To our knowledge, this is the only report that describes use of the WCD in patients early post-MI perceived to be at high risk for SCA, a population currently not covered for ICD implantation. That 1.4% of patients may be successfully treated in the first 3 months with a resuscitation survival rate of 91% implies that a select group of patients may benefit from defibrillation early after MI, particularly during the first 30 days following hospital discharge. These survivors may then receive an ICD. Further study of WCD use for the prevention of SCD is warranted in the critical period early post-MI. The ongoing Vest Prevention of Early Sudden Death Trial and VEST Registry (ClinicalTrials.gov identifier NCT01446965) will help to answer that question.
Dr. Epstein has received honoraria and research support from Biotronik, Boston Scientific, Medtronic, and St. Jude Medical; has been a consultant for ZOLL Medical; received research grants from Biotronik, Boston Scientific, Medtronic, and St. Jude Medical; and received fellowship support from Boston Scientific, Medtronic, and St. Jude Medical. Dr. Abraham has been a consultant for Biotronik, Medtronic, and St. Jude Medical. Drs. Bianco and Szymkiewicz are employees of ZOLL. Dr. Kern has been a consultant for PhysioControl and ZOLL; and has been on the Science Advisory Board of ZOLL Medical. Dr. Mirro has been a consultant for ZOLL, McKesson, St. Jude Medical, and iRhythm. Dr. Rao has been a consultant for and received honoraria from ZOLL. Dr. Rhee has been a consultant for and has received honoraria from ZOLL.
- Abbreviations and Acronyms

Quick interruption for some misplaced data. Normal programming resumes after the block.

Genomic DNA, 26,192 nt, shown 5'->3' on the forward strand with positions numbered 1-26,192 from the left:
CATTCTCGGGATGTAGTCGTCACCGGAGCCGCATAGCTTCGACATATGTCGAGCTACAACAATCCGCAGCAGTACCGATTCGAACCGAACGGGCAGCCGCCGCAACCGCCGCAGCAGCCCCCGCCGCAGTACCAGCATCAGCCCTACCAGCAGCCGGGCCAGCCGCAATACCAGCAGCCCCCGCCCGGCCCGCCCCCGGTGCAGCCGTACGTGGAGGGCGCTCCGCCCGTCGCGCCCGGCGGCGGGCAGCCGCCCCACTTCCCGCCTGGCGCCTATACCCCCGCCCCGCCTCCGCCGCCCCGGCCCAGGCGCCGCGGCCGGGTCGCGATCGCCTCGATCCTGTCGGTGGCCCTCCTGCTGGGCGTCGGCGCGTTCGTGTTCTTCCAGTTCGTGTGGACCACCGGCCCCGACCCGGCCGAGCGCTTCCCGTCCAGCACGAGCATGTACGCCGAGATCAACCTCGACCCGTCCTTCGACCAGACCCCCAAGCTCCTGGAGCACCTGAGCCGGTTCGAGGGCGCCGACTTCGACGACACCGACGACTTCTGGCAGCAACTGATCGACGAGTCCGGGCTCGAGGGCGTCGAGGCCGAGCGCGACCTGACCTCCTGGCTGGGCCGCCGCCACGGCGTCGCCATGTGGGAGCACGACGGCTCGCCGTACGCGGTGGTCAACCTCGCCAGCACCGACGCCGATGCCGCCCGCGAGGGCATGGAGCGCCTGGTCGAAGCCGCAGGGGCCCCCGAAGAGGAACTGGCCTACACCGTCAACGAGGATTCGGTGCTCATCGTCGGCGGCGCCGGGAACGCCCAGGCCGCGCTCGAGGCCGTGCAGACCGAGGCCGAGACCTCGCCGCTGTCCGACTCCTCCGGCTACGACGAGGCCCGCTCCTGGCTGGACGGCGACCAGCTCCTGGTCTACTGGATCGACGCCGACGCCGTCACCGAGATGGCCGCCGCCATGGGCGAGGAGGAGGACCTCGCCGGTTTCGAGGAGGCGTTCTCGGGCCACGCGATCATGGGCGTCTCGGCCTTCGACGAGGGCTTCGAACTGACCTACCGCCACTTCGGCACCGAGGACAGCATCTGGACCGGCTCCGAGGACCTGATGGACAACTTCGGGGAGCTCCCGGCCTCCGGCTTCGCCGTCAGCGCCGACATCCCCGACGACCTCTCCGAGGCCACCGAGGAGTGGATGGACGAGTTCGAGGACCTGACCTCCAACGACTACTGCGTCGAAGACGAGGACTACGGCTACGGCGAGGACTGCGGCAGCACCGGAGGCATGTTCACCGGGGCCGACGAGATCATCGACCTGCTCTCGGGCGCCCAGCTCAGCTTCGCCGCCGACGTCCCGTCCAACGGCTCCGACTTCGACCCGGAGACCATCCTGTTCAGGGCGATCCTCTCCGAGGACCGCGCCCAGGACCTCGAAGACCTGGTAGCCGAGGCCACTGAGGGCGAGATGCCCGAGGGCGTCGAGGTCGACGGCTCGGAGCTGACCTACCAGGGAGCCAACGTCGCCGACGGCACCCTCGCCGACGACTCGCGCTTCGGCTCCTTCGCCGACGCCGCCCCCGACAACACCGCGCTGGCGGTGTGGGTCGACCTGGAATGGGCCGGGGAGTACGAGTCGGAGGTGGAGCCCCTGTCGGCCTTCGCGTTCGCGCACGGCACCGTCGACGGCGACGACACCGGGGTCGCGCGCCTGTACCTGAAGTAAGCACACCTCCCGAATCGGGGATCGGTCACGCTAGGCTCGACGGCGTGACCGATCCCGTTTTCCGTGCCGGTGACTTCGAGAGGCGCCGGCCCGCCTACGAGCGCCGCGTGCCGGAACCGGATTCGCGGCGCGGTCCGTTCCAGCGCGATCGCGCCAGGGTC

- automated external defibrillator
- implantable cardioverter-defibrillator
- left ventricular ejection fraction
- monomorphic ventricular tachycardia
- optimized medical therapy
- polymorphic ventricular tachycardia
- sudden cardiac arrest
- sudden cardiac death
- Social Security Death Master File
- ventricular fibrillation
- ventricular flutter
- wearable cardioverter-defibrillator
- Received March 21, 2013.
- Revision received May 6, 2013.
- Accepted May 22, 2013.
- American College of Cardiology Foundation
- Epstein A.E.,
- DiMarco J.P.,
- Ellenbogen K.A.,
- et al.
- ↵National Coverage Determination (NCD) for Implantable Automatic Defibrillators (20.4). Medicare National Coverage Determinations (NCD) Manual. Publication 100–103. January 1, 2005. Centers for Medicare & Medicaid Services. Available at: http://www.cms.gov/medicare-coverage-database/details/ncd-details.aspx?NCDId=110&ncdver=3&NCAId=148&NcaName=Implantable+Defibrillators&IsPopup=y&bc=AAAAAAAAEAAA&. Accessed January 29, 2013.
- Chung M.K.,
- Szymkiewicz S.J.,
- Shao M.,
- et al.
- Pouleur A.C.,
- Barkoudah E.,
- Uno H.,
- et al.
- Wilber D.J.,
- Zareba W.,
- Hall W.J.,
- et al.
- Exner D.V.,
- Kavanagh K.M.,
- Slawnych M.P.,
- et al.
- Pell J.P.,
- Sirel J.M.,
- Marsden A.K.,
- Ford I.,
- Walker N.L.,
- Cobbe S.M.
- Ye S.,
- Grunnert M.,
- Thune J.J.,
- et al.
- Pratt C.M.,
- Francis M.J.,
- Luck J.C.,
- Wyndham C.R.,
- Miller R.R.,
- Quinones M.A.
- Panidis I.P.,
- Morganroth J.
- Ellenbogen K.A.,
- Levine J.H.,
- Berger R.D.,
- et al.